- Analysts estimate adjusted EPS of -$0.10 vs. -$0.35 for Q2 FY 2020.
- Ford U.S. truck sales, as previously reported, declined YOY in Q2.
- Companywide revenue is expected to grow at its fastest rate in at least 16 quarters as sales rebound from the shock of the pandemic.
Ford Motor Co. (F) may have begun to set the stage for a turnaround under the leadership of its new Chief Executive Officer (CEO) Jim Farley, who assumed the role in October. The company has redesigned several popular models, including an electric Mustang SUV and the flagship F-150 pickup truck. The company also plans to spend $30 billion to expand electric vehicle production. But Ford faces major challenges in making consistent profits, including a global semiconductor chip shortage that has shuttered or paused production at several facilities.
Investors will look at how Ford is navigating these challenges as the company reports earnings after the market close on July 28, 2021 for Q2 FY 2020. Analysts expect mixed results. Adjusted earnings per share (EPS) are expected to be negative for the first time since Q2 FY 2020, while revenue is expected to surge at its fastest rate in at least four years.
Investors also will focus on a key Ford metric, total U.S. truck sales. Trucks are highly profitable for the company. For has not published a specific number yet for total U.S. truck sales. But publicly available Ford data show that U.S. truck sales declined by nearly 1% in Q2.
After struggling to outpace the market from late July to early October 2020, Ford shares have raced ahead since then through July of 2021. The advance has been marked by a number of wide swings. After Ford released Q1 FY 2021 earnings in April, for example, the stock fell briefly before staging yet another rally into June. The stock has fallen back since then, but still far outpaces the broader market. Ford shares have provided a 1-year trailing total return of 97.8% as compared with 35.3% for the S&P 500, as of July 27.
Ford Earnings History
Ford posted negative adjusted EPS in two of the past 13 quarters: Q1 and Q2 FY 2020, at the start of the COVID-19 pandemic. Ford followed that by posting three straight quarters of earnings despite falling or tepid revenue growth. Adjusted earnings per share rose by 93% in Q3 FY 2020 and by 191.8% in Q4 FY 2020. Ford also posted a profit in Q1 FY 2021 compared to a loss a year earlier. Analysts predict that Q2 FY 2021 adjusted EPS will swing back to a loss, estimated at -$0.10 per share. Nonetheless, this loss would be much smaller than the same period a year earlier.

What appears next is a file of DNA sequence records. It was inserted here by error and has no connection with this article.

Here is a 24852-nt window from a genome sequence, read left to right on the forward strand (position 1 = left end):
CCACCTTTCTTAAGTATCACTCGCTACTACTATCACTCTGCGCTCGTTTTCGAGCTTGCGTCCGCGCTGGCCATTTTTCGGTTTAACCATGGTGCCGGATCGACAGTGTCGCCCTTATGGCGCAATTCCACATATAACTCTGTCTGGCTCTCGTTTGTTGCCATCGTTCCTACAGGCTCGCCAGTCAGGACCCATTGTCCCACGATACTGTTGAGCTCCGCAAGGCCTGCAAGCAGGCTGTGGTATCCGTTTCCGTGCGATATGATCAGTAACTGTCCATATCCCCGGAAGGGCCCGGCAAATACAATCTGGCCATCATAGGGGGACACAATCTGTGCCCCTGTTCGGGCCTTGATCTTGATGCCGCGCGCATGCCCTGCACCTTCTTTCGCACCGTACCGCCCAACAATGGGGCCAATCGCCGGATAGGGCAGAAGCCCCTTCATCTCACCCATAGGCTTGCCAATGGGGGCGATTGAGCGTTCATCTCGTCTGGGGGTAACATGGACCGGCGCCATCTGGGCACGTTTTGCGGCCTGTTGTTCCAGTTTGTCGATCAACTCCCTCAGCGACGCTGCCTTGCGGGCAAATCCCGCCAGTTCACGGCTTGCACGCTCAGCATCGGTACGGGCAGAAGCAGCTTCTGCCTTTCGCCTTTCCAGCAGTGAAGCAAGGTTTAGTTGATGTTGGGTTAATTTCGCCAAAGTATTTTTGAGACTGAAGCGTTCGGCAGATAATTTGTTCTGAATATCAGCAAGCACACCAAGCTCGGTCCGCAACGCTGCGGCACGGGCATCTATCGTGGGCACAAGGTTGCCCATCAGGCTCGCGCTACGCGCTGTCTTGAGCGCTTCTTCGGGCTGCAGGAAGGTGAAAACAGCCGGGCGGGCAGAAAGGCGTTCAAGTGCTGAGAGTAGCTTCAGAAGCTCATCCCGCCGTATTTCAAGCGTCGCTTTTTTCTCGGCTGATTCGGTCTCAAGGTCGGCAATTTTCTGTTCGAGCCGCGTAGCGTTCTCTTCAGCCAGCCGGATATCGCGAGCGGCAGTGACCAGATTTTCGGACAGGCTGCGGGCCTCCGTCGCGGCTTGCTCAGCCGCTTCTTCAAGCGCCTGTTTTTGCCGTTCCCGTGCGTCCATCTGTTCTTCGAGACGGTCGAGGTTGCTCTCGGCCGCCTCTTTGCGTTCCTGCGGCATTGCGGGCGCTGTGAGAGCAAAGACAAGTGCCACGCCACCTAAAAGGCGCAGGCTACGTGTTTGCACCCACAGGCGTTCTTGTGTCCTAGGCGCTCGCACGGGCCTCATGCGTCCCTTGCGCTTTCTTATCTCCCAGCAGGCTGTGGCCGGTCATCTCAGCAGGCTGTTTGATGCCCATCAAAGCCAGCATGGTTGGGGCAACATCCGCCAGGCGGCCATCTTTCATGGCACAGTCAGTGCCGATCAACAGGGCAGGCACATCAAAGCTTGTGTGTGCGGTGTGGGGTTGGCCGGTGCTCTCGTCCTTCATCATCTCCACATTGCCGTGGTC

Ford's revenue performance history also has been erratic. The company posted six consecutive quarters of YOY revenue declines beginning in Q1 FY 2019. The most significant drop, of more than 50%, was in Q2 FY 2020. Since then, revenue performance has been stronger but still mixed. The company posted YOY increases in revenue for both Q3 FY 2020 and Q1 FY 2021, but Q4 FY 2020 saw a 9.5% YOY decline. Analysts expect a substantial acceleration in revenue growth in Q2 FY 2021, with revenue rising 27.6% YOY. This would be by far the largest YOY quarterly revenue growth in the past four years.
|Ford Key Stats|
|Q2 FY 2021||Q2 FY 2020||Q2 FY 2019|
|Adjusted Earnings Per Share||-$0.10 (estimate)||-$0.35||$0.28|
|Revenue (billions)||$24.7 (estimate)||$19.4||$38.9|
|Total U.S. Truck Sales||235,848 (actual)||237,891||324,243|
The Key Metric
As mentioned, investors also will closely watch total U.S. sales of Ford's trucks, the company's most popular vehicle type. Ford manufactures a range of light-, medium-, and heavy-duty trucks. Models include the F-150 series, Ranger, Super Duty, and more. In general, Ford's trucks tend to generate significantly higher profit margins than its smaller, lighter vehicles. The company has been making a strategic transition in recent years to shift production and sales toward more profitable pickup trucks and SUVs.
After posting sustained quarterly increases in 2019, Ford's truck sales since then have experienced numerous periods of weakness or declines since the onset of the global pandemic. The latest numbers show that Ford posted a 27% YOY decline in to total U.S. truck sales in June 2021. This significant drop largely reflects the production halts mentioned above due to the global chip shortage. Notably, Ford's U.S. truck sales across all of Q2 FY 2021 declined by a much smaller margin YOY as indicated above. Investors will watch the upcoming earnings report to see whether the steeper decline in June is a sign of a worse things to come or an anomaly.